http://www.zerohedge.com/news/2012-12-12/how-handful-unsupervised-mit-economists-run-world

The world's central bankers literally meet at a round table and what they talk about is an absolute secret. Maybe they are sitting around talking about how they can relinquish their power to the invsible hand of the freegold marketplace, but I really doubt it.

And while I agree that 'they' probably learned their lesson on granting exorbitant privelege to one nation, and if they leave well enough alone, freegold would evolve into being. I don't trust them to be hands off enough to let it happen. They have a strong penchant for 'doing something' and that something often involves some transnational institution that no man on the street has ever heard of, and the net result is more power and wealth to the same people who flubbed it to begin with. So I agree, the solution is not to grant the exorbitant privelege to another country like China, but I can easily see central bankers choosing to granting it to themselves, as the BIS or less likely the IMF. I can see bankers believing that them having that exorbitant privelege is a good thing. They probably even rationalize they would use it to 'help' various countries and banks around the world. It is just a coincidence that they all end up massively wealthy and they don't like that the currently traded value of everything in the world hangs on their every mutterring.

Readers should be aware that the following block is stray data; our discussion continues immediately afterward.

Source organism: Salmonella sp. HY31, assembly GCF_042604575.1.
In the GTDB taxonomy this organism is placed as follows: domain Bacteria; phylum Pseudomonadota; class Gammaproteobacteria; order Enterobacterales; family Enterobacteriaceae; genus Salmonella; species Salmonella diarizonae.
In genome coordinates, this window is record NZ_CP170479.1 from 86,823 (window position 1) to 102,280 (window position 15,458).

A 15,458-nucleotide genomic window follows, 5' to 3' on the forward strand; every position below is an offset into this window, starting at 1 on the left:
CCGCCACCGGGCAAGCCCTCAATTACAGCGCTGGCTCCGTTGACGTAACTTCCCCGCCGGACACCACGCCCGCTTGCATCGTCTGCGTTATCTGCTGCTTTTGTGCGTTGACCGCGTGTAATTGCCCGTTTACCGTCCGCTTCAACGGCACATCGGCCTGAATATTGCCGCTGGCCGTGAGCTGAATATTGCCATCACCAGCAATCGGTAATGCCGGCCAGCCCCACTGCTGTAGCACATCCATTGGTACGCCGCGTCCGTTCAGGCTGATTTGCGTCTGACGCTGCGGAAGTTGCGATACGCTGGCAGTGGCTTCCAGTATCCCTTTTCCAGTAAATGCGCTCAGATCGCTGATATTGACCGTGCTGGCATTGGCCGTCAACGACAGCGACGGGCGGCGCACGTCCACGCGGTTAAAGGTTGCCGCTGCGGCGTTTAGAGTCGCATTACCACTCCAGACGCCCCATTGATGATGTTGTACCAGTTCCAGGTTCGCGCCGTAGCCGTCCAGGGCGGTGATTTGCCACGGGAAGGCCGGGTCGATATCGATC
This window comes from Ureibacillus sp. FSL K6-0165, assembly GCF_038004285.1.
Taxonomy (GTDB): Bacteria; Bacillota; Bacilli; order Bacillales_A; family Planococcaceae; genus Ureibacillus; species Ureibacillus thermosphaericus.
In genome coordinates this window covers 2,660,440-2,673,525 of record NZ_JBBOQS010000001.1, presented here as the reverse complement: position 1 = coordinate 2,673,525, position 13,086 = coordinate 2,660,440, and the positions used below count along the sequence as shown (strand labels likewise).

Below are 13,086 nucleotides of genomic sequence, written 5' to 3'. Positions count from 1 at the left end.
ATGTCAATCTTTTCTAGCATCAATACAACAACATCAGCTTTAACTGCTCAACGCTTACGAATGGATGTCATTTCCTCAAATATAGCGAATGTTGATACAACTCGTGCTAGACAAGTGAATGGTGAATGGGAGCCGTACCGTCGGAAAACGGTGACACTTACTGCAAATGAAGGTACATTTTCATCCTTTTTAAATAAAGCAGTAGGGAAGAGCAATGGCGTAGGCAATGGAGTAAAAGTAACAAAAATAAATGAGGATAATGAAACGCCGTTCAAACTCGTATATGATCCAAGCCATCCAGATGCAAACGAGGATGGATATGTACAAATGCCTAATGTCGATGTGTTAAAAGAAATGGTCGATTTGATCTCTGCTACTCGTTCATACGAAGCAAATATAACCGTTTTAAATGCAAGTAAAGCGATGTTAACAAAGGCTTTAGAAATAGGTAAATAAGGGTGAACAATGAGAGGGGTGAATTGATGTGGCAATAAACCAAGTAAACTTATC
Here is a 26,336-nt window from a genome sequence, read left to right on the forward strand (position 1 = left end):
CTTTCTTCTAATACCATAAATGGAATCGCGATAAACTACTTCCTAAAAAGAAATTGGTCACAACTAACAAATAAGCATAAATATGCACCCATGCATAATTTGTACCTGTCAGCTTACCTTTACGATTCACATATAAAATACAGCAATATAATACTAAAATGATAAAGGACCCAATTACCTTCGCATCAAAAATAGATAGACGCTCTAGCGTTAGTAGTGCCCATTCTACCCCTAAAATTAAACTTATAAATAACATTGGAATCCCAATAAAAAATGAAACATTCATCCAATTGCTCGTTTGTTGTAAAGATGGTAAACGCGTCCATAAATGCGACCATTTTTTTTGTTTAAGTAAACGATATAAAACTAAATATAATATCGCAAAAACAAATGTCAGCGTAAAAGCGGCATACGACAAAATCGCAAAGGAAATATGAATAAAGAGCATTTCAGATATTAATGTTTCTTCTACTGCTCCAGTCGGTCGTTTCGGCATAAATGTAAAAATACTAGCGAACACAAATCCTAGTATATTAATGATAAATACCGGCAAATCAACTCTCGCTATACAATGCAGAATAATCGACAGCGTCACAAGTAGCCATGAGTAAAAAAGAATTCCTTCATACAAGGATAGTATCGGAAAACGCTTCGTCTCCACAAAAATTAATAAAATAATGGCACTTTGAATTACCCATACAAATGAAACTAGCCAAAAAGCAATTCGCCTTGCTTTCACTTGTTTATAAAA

And please don't take my various hypotheticals as things I believe will happen, my point is there are possible alternatives. None as good as freegold, but possible. Depending on how fine you want to categorize it, there are either several thousand combinations and permutations, each with about a one-hundredths of one percent chance of happening, or several dozen each with a one or two percent chance of happening. No one alternative is as likely an outcome as freegold, but the large number of possible alternatives add up to a significant possibility of something other than freegold.

Or at least that is the way it seems to me currently, if there are other links the community can share that helped them get their confidence up that freegold will be the outcome rather than would work, I would appreciate it.

Just out of curiousity, am I the only one who is struggling with my confidence in freegold as the very likely outcome, or are there others who are struggling with this?

Daedalus Mugged

ae44bf5a-2cce-11e2-94ad-000bcdcb8a73 said...

Wendy, sorry for hijacking your thread. I hope you can appreciate my excitement...you yourself mentioned how one can lose contact with the rest of the world while really exploring these potentially vital ideas.

Indenture, if I am not mistaken, that chart is measured in value, not weight. While the value of the European CB holdings as measured in euros have gone up over that period, I believe the actual amount of metal, in ounces, or kilograms or tons has gone down.

I wouldn't have the confidence to say that except that I just RRTFB, Euro Gold specifically. The left side of that chart is about 405k ounces, and the right side is down to about 348k ounces. Net physical gold seller, not buyer. Does that change your perspective?

And while I appreciate that the developing markets whose reserves were built during the $IMFS are scrambling for gold, wouldn't the big older players whose gold reserves largely predate the $IMFS also be looking to add? If not, why not? Take Germany, export powerhouse. While they are bringing their stack home, they don't seem to be adding to it in a material way.